James: Wow! But this is assuming the real pitches, you’re assuming that all your property management companies are using Yardi systems as the property Management tool because that’s basically integrated with that.
Brian: Yardi is a different system than Real Page so that’s a competitor. It’s similar, but it’s a competitor product but we own our own management company. So, we are the management company, we have that in place at all of our properties.
James: But do you use a specific property management software to use Real Page?
Brian: That is it.
James: Yeah, so basically, you’re using one site.
Brian: One site is real Pages product; it’s all kind of part of the same enterprise software platform.
James: Okay. So what do you do when you see certain properties not recovering from its bad performance?
Brian: You get to work. So we had one like this in Houston, Texas, it was kind of interesting. It was performing great and all sudden hurricane Harvey came in and it created a lot of chaos in the city. And at first, we thought it was actually going to be beneficial to us. So a lot of units, not on our property, but outside of our property were destroyed by the hurricane and we thought, all these units are going to come offline, those people are going to need to find someplace to live, that’s going to drive occupancy, it’s going to drive rent growth.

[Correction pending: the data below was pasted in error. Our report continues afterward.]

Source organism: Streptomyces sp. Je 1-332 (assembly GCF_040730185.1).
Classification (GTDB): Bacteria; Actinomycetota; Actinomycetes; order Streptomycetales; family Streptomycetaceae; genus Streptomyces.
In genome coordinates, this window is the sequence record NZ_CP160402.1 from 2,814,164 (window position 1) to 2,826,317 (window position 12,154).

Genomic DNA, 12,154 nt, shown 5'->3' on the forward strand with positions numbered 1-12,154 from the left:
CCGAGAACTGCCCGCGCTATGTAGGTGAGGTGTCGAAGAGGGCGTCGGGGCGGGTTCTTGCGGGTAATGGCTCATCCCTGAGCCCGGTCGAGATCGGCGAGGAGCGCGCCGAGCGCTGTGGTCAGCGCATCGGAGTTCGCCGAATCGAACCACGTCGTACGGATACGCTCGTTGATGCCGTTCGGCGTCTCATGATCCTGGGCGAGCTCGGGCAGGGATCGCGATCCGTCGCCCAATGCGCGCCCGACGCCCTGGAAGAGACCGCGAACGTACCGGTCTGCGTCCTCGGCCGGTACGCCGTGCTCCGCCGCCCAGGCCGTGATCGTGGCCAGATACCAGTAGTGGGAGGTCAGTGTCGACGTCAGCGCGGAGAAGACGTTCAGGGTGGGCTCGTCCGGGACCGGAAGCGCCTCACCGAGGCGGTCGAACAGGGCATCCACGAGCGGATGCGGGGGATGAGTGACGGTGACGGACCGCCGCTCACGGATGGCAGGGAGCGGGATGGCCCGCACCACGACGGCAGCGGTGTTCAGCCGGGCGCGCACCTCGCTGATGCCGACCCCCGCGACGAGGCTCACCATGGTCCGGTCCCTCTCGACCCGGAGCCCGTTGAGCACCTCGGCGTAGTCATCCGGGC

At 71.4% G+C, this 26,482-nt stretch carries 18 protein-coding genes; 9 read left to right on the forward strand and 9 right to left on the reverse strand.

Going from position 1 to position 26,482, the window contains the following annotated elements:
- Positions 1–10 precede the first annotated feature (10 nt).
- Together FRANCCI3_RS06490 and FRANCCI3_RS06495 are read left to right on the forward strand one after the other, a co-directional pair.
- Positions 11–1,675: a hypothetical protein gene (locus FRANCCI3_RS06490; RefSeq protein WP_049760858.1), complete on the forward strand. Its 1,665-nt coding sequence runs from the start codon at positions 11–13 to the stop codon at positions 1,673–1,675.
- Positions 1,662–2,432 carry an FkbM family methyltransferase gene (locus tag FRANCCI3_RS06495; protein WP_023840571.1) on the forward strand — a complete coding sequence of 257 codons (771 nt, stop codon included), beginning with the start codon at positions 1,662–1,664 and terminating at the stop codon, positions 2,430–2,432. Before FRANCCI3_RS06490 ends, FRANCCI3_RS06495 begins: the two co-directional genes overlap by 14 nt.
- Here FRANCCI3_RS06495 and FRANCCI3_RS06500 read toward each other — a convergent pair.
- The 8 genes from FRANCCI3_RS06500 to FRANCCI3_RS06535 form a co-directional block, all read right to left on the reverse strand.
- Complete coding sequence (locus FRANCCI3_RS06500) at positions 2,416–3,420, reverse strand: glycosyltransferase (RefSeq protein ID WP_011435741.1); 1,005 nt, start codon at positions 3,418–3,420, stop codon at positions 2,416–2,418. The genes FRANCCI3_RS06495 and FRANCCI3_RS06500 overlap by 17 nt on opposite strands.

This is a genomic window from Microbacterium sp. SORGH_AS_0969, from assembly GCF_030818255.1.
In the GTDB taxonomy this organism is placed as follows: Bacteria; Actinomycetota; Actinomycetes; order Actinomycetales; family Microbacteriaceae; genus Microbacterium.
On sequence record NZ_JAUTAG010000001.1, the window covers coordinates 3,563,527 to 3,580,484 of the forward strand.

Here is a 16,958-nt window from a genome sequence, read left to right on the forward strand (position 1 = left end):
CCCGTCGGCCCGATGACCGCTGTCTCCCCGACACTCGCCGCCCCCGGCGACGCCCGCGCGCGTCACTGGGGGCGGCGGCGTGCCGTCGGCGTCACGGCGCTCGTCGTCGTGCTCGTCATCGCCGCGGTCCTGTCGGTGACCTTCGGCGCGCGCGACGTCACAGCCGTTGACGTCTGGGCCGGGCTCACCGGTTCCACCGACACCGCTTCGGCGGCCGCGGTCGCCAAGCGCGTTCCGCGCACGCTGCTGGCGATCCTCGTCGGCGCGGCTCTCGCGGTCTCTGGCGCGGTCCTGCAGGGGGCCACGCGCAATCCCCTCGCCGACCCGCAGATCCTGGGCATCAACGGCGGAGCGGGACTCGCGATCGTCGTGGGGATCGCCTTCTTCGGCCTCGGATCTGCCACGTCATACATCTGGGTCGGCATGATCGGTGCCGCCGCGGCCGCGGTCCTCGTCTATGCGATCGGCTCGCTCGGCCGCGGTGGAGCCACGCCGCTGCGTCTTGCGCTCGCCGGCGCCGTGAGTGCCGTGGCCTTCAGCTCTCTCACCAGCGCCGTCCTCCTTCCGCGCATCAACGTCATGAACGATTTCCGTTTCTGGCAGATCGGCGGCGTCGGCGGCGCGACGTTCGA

Historically when you looked at past hurricane events, you saw that happen like in Katrina; rents went up 30% so we expected it was actually going to help our performance. But instead, what happened is we found that a lot of the apartments that were destroyed were in really, kind of subpar neighborhoods or bad neighborhoods or just lower-income neighborhoods or however you want to characterize it and those residents were coming to our sub-market to rent. And a lot of them weren’t paying, they were skipping out; it just turned into a complete disaster and we noticed delinquencies sky-rocketing, we noticed vacancies increasing. To combat vacancies, we would offer concessions and that brought concessions up and then marketing expense went up and it caused the whole thing to perform below expectations.
So, what we had to do was, we had to try every experiment in the book and you try this concession. Like maybe you give half off on the second month and then maybe you try a month free or maybe a try waiving the security deposit or then you try waiving the admin fee. I mean, just a variety of different things trying to throw things against the wall to see if any of them stick and none of them did. We literally tried everything there was and nothing got us over the hump. Finally, I said we have to do something that nobody ever wants to do and it’s probably maybe even never heard of.
James: What is that?